Man's best friend is known for his loyalty and devotion. It's been chronicled over the years in books, films, poetry and personal accounts that often bring a tear to the eye and a lump to the throat.
There's something deeply personal about the allegiance a dog has to someone he loves. The bond is palpable. It is often unbreakable. Loyalty seems to be as much a part of a dog's make up as a wet nose or wagging tail.
Even more touching can be the visible bond animals sometimes form with one another, as seen recently when a homeless dog, now named Brando, was found guarding the body of another dog who'd been hit by a car.
It's unknown if the dog killed after being hit by an automobile near Highway 78 on Mountain Industrial Blvd was related to Brando or was just a favored canine pal.
Even after the injured dog had perished, Brando, a sizable and solid Great Dane/mastiff/pit bull mix, stood over the body and refused to budge despite traffic, noise and the inevitability that his friend was gone.
Brando was spotted that day by a DeKalb County employee who grew concerned when she noticed a large male dog, standing too near the road, hovering over another dog.
She stopped her car but was afraid to approach. The larger dog was protecting the other animal, who wasn't moving at all.
She immediately called Jessica Rock, Deputy Chief of the Special Victim's Unit of the DeKalb County Solicitor's Office. Rock, who has successfully prosecuted animal cruelty cases in DeKalb since 2004, was hopeful that one or both dogs could be saved. She called on Sgt. Tim Medlin of the DeKalb Police Department for help.
Medlin, who works in tandem with DeKalb Animal Services, jumped into action. He quickly picked up a female kennel employee and they rushed to the scene, where they found Brando sitting by his motionless companion.
"He was obviously guarding his deceased friend," Medlin said. "He would get upset when we got too near. He would run away from us but then run right back to the body. He didn't want to leave his friend. You could tell there was a bond between them."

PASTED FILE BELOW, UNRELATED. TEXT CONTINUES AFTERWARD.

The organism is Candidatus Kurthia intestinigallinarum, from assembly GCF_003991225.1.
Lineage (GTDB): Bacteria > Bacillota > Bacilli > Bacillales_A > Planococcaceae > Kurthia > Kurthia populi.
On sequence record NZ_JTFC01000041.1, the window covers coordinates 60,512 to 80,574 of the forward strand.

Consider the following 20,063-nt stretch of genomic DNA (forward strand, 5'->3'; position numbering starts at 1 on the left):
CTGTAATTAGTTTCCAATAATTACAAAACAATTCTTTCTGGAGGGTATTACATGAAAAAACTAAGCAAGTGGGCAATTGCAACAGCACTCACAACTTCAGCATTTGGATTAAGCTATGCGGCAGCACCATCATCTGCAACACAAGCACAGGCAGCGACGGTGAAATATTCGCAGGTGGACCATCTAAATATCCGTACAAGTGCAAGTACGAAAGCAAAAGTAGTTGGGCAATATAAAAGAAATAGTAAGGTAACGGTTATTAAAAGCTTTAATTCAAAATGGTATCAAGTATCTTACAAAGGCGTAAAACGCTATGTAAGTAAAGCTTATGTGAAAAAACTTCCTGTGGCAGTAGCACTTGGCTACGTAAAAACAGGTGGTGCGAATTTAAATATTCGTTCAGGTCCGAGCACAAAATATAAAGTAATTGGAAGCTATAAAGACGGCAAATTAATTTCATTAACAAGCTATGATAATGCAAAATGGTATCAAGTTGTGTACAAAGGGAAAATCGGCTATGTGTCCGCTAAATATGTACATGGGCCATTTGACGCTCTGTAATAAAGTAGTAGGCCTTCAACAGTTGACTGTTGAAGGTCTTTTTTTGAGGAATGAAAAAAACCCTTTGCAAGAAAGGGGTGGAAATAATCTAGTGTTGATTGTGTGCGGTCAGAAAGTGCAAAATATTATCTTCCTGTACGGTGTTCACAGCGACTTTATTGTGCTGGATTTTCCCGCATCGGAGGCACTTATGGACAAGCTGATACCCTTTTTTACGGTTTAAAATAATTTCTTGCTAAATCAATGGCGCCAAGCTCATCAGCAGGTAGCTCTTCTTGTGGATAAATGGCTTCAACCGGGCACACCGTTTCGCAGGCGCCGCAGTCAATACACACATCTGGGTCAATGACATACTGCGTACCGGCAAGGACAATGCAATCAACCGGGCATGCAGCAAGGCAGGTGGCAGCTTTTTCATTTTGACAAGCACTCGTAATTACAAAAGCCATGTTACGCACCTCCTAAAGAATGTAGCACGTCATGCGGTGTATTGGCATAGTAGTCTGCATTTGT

Catching the agitated Brando wasn't easy. It took some time and careful maneuvering but once they got him back to the shelter his protective aggression abated.
"Once we got him back here," Medlin said, "he was great."
In the meantime, Rock had been making calls trying to find a home for Brando or a rescue that would pull him from the DeKalb animal shelter.
She found that rescue when she called Rebecca Guinn, executive director of LifeLine Animal Project.
Guinn immediately agreed to accept Brando into the Avondale Estates no-kill shelter and he was taken to live in LifeLine's Dog House. He's now up for adoption.
Brando is about 2 years old and weighs close to 80 pounds.
"He's sweet, goofy and lovable," said Dan Oman, who works in the Dog House and helps take care of Brando, "but he's a strong dog and needs to have an owner who can handle him."
"He's a handsome, intelligent boy," said Debbie Setzer, LifeLine's community outreach director. "We think he's the kind of dog who would do well in a home with no children."
Brando is leash-trained and house-trained and LifeLine has given him all his vaccinations, micro chipped him and declared him healthy and ready for a new home.
When Rock reached out to LifeLine she was hoping for a good outcome to the story of the stray dog who lost his only friend.
"It makes me happy if we can help make a happy ending," she said.
If you want to adopt or meet Brando or want more information please contact adoptions@LifeLineAnimal.org.